The realisation dawns on me that – if nothing else – this moment, this space – however remote and temporary, is mine. But not for very long – I am currently being called upon, herded back into the enclosure for some other chore.



In my vision, I would be content to live and to die here, if I weren’t sure that I ought to push on. In rare moments of silence, that is in itself can be a journey. Each turn of the wind, flickering light, scent of green life guide me as I tread the uncharted path I embark upon on some unknown day.

“Are you sure you’re all there?”

The tall young woman with matted long hair, is peering over at me this morning over a bunch of large twigs she had lately gathered for the coming bonfire.

YesImfine”, I had long ago learned to answer by rote. The truth is, even if I tried to describe what was going on inside my head, few people would understand or care.

“Away with the fairies, as usual, I’m sure!” Cian, a local young man who only makes a fleeting appearance here and there, puts into the exchange.

Caution, dearie – no fortune comes from dreaming!” adds a passing elder figure – man or woman I cannot say – whose new-born baby I’d had a glimpse of the other day, who had an unusual mark on her face and – I’d heard also – as a result would have a hard time being married off in the future. It is said, every so often, mischievous creatures come out of holes in the ground and from behind rocks and from other places we are never meant to go, to play tricks on the very young.

Apparently when I was a baby, I came extremely close to meeting a similar fate, but these stories have only made me more aware, in my bed at night-time, of the tiny noises and scratching and whispering of the wind and rain I can’t help noticing just outside, as if they were plotting their next trick at their leisure…



I have only ever been on the outskirts of the woods, not being allowed to go much further than a few trees in, where the low murmur of chatter and the wisps of peat smoke from the village could still be heard and seen. But at this edge of the woods accessible to me, I can already spot the odd sign of what might lie further in – the fern which resembled what I had thought to look a bit like a seahorse, and the birds’ unique language, sharing secrets which no human may ever learn.

In my mind’s eye, whatever lies in their direction is becoming ever more compelling. I try to decipher what the migratory flock above might be saying:

Run, swim, fly, come

In any way you may

To your true home

Before it will come too late

Things are on the change, in any case. Nothing remains the same here, no matter how much or little resistance. Invaders have crashed into neighbouring villages, stealing and attacking – I’ve heard awful things about them – but so far my village has been lucky. I imagine it is only a matter of time before they invade our village too.

The ultimate life of peace, I often think, is in a monastery. I learned the term from Cian, and all I could gather from his speaking of it is that it is a place where one is simply allowed to think, and feel, and allow whatever may happen, happen.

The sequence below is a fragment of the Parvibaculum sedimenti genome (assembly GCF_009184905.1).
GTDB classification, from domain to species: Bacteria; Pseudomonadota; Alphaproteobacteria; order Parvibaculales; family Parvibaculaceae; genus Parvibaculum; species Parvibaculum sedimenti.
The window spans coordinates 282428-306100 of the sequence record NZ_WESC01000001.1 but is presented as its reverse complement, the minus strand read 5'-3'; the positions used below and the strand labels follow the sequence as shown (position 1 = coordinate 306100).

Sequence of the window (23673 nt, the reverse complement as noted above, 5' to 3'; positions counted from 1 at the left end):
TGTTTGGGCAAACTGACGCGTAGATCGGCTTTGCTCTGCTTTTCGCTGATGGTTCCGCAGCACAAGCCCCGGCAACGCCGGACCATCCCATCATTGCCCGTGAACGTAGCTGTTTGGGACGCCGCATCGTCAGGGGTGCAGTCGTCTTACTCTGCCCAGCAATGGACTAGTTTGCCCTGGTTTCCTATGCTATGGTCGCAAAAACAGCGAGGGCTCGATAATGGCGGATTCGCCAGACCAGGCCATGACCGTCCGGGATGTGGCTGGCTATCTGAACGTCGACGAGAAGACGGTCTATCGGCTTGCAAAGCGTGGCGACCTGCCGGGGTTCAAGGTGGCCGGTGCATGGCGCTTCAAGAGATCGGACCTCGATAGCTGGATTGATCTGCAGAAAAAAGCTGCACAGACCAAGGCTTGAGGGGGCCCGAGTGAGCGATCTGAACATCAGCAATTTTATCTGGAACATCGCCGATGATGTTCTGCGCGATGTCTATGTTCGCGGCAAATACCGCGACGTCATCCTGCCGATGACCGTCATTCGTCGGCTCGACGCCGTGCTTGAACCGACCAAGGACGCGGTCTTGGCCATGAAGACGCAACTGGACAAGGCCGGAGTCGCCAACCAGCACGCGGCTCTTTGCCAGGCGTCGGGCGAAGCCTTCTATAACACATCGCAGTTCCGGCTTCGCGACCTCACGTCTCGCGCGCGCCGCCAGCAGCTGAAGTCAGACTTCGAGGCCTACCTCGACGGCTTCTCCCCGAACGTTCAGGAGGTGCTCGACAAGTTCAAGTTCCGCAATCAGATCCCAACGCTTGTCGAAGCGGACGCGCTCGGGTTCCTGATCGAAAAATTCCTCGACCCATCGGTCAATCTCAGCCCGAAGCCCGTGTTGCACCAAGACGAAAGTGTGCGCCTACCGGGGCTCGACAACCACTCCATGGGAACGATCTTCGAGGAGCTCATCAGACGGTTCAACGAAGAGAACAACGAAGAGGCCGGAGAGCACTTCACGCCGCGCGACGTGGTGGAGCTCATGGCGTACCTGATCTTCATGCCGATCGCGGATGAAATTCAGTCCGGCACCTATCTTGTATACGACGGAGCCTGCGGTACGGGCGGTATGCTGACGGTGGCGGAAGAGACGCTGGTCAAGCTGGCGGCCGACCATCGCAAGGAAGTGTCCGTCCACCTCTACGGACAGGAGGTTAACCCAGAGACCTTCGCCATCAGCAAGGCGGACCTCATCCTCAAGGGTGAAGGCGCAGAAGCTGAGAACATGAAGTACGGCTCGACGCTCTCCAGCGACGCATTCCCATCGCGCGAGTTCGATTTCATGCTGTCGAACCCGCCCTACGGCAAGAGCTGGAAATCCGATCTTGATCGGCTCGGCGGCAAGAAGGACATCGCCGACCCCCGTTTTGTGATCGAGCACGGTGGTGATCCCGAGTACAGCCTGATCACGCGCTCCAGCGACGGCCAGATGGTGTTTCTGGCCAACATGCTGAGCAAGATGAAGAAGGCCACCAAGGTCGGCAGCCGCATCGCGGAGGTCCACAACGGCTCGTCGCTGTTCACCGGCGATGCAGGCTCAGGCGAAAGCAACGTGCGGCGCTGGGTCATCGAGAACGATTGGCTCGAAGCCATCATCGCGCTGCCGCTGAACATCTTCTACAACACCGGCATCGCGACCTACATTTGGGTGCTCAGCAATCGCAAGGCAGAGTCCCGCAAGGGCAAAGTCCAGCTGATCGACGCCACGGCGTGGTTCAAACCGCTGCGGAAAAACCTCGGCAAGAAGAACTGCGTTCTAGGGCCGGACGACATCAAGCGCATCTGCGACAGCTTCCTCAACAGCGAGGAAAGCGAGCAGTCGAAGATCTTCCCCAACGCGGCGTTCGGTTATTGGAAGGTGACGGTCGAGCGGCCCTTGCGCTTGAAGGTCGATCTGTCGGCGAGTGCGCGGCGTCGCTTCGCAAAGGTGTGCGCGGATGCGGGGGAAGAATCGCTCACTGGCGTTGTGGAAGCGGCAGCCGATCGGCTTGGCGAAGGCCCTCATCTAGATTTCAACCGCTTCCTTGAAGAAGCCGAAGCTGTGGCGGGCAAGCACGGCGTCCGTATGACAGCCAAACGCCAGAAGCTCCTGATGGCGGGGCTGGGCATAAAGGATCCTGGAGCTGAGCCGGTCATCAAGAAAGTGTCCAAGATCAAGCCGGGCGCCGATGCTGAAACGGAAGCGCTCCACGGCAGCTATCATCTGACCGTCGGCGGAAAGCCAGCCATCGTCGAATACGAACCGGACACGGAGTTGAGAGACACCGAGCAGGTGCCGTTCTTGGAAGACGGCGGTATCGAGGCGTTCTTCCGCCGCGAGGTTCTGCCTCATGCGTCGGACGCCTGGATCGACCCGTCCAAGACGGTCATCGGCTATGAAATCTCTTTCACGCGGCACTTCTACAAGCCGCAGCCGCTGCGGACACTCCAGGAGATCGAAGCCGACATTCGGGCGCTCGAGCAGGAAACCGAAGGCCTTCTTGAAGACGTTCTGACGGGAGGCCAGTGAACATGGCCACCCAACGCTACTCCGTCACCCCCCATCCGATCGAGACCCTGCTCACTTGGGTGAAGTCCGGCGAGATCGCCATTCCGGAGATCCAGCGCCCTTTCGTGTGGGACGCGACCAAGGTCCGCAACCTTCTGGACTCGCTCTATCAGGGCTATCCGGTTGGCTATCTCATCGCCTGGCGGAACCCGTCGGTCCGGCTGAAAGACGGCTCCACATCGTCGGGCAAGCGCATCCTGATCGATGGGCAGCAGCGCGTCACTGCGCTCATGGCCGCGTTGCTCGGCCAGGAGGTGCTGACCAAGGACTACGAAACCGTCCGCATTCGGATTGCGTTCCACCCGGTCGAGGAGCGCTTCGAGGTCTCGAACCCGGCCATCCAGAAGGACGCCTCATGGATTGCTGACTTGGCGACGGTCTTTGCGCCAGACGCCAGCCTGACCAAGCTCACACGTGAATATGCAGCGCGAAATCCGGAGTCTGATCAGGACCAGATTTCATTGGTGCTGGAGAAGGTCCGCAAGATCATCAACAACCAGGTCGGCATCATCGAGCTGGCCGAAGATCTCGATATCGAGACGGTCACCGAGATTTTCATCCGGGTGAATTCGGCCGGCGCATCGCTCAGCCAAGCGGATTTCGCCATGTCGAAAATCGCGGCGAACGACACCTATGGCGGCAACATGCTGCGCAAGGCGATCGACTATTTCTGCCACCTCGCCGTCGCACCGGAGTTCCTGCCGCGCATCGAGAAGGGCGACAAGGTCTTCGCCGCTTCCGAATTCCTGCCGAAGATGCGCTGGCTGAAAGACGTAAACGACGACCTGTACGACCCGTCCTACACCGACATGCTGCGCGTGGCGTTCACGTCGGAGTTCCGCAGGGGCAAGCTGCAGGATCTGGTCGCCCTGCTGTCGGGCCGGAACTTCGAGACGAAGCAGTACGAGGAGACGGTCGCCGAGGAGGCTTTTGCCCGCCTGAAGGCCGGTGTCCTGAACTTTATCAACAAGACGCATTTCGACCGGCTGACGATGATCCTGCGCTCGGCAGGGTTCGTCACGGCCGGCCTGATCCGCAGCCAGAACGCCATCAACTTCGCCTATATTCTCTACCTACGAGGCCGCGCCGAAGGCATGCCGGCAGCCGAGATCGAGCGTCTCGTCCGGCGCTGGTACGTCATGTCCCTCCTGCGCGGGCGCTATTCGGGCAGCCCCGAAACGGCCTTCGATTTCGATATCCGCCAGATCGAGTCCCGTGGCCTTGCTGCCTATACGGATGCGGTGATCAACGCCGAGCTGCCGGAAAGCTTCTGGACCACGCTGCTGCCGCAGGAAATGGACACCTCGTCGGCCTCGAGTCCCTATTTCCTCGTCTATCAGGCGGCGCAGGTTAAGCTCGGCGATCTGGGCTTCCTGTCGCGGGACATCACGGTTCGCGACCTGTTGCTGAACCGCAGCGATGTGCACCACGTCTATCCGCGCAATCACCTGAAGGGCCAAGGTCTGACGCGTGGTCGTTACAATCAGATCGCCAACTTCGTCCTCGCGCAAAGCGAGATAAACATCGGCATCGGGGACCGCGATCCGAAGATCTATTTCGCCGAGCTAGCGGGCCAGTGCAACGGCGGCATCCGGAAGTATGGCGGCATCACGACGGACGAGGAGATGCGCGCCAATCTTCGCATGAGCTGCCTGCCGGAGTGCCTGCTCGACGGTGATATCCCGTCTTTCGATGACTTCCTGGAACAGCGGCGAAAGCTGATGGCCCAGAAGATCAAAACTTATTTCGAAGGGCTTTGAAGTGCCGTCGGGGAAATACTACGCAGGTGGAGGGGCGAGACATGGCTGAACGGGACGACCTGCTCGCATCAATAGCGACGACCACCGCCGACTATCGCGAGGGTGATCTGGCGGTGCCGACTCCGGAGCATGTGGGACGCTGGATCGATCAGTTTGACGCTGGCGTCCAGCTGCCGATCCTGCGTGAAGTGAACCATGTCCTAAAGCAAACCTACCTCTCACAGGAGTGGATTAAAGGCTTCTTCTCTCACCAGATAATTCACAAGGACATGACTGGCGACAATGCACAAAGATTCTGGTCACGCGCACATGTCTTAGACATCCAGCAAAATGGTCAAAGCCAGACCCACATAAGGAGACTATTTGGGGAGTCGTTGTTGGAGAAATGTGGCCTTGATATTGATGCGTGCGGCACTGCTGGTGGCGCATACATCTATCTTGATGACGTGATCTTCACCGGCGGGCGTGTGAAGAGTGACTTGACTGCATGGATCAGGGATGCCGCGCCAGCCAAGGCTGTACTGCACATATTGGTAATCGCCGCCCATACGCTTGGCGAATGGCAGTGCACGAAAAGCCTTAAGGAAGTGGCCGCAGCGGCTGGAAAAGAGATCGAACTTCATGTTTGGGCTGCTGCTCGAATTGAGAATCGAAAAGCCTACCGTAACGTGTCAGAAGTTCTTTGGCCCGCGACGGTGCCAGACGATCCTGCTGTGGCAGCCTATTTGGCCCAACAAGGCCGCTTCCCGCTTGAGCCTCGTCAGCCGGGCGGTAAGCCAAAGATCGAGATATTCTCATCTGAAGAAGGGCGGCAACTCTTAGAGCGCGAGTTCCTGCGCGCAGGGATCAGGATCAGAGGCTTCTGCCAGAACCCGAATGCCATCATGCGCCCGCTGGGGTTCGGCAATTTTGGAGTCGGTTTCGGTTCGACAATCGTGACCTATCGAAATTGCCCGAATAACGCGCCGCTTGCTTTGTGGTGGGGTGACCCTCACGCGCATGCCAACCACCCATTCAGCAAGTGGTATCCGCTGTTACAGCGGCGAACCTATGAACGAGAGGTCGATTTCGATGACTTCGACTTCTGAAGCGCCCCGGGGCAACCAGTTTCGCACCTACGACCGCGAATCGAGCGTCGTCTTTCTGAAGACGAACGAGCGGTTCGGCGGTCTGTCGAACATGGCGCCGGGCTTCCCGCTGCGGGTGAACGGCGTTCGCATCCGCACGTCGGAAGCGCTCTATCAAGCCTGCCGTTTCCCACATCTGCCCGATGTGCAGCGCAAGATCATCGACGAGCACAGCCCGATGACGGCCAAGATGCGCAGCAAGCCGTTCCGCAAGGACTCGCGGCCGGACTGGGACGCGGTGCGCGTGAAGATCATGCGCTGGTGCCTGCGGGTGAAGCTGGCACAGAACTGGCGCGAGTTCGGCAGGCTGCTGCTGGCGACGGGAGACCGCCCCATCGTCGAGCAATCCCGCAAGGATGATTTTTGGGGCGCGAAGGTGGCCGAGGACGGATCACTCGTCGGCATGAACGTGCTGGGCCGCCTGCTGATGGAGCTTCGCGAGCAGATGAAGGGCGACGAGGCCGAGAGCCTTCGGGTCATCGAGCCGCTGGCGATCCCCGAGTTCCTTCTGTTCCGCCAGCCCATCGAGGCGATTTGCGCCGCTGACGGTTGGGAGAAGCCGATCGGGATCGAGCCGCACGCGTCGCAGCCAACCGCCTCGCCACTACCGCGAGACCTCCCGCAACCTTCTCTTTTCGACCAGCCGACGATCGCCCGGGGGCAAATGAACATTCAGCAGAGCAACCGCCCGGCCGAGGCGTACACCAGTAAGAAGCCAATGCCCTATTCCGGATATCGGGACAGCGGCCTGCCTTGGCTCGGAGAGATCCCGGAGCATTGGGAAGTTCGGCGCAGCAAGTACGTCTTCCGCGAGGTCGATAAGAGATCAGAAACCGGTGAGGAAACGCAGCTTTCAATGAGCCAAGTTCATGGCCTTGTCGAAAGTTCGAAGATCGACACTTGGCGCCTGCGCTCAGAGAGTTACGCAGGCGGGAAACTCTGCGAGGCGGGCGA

If things weren’t the way they are, I think I would be suited to a life of this nature. If I weren’t distracted so easily by all the many other things that are happening.

Run before the capture.



I have overheard in snatches of conversation of a man who left this country for another one, a boat ride away, who spread word of a saviour – a hero – and settled on an island on which many are said to have flocked to learn from this man.

In yet another snatch of absence, which I steal between the duties I’ve been given, I simply wander, without agenda, without direction, into the path of a dead tree, in the pose of one living. I circle the tree, my hand tracing the trunk as I go, knowing it will never stir in the process of growing again. When I tire, I allow my gaze to fall to the base, where I intend to settle for a while, when from there, a gleam of light shines in my eye. Without thinking, I grope in the area to retrieve the source. It appears to be a sort of talisman, with a piece of precious material being responsible for the shine which has drawn my eye.

But something else on the talisman has held my attention captive. An inscription:



Something tells me it would make life far more simple to leave the thing alone; avert my gaze. I have never been expected to seek, but to simply be where I am meant to be, doing what I am meant to be doing.

But before I can restrain the impulse, this thing in my possession has instantly become an indispensable treasure to me. I have to hide it from the mundane dangers within my very life. Loss, theft, degradation.

I could yet still leave it in the tree. But it would continue to plague me.

Who left it there? For – it looks like – anyone?

A rustle in the shrubbery makes me look up immediately, or so it seemed, but I don’t think I’m being quick enough off the mark. I never seem to move with quite enough haste in this life.

I see nothing but the bushes and grass, some knocking back and forth, mostly deceptively still. Movement is a luxury until the wind necessitates it by force.

The whistling of the breeze is tantalisingly like a voice. I strain and listen. In vain. All it seems to be telling me is that the storm clouds are gathering.

The end of day is creeping through the sky; rather than casting shadows that can immediately be seen, it is an insidious creature, slowly suffocating the light which no-one notices until all above is the colour of slate and stone.



I try to keep a low profile as I slink silently back into the village and set about trying to look busy with the most obvious looking chore.

I catch a glimpse of Cian over the top of the house across the way, and I could swear he gave me a knowing look, as if somehow he knew what I have been doing with my time away. After all, it is from him that I sense the most interest in things outside the immediate collective concern of the village.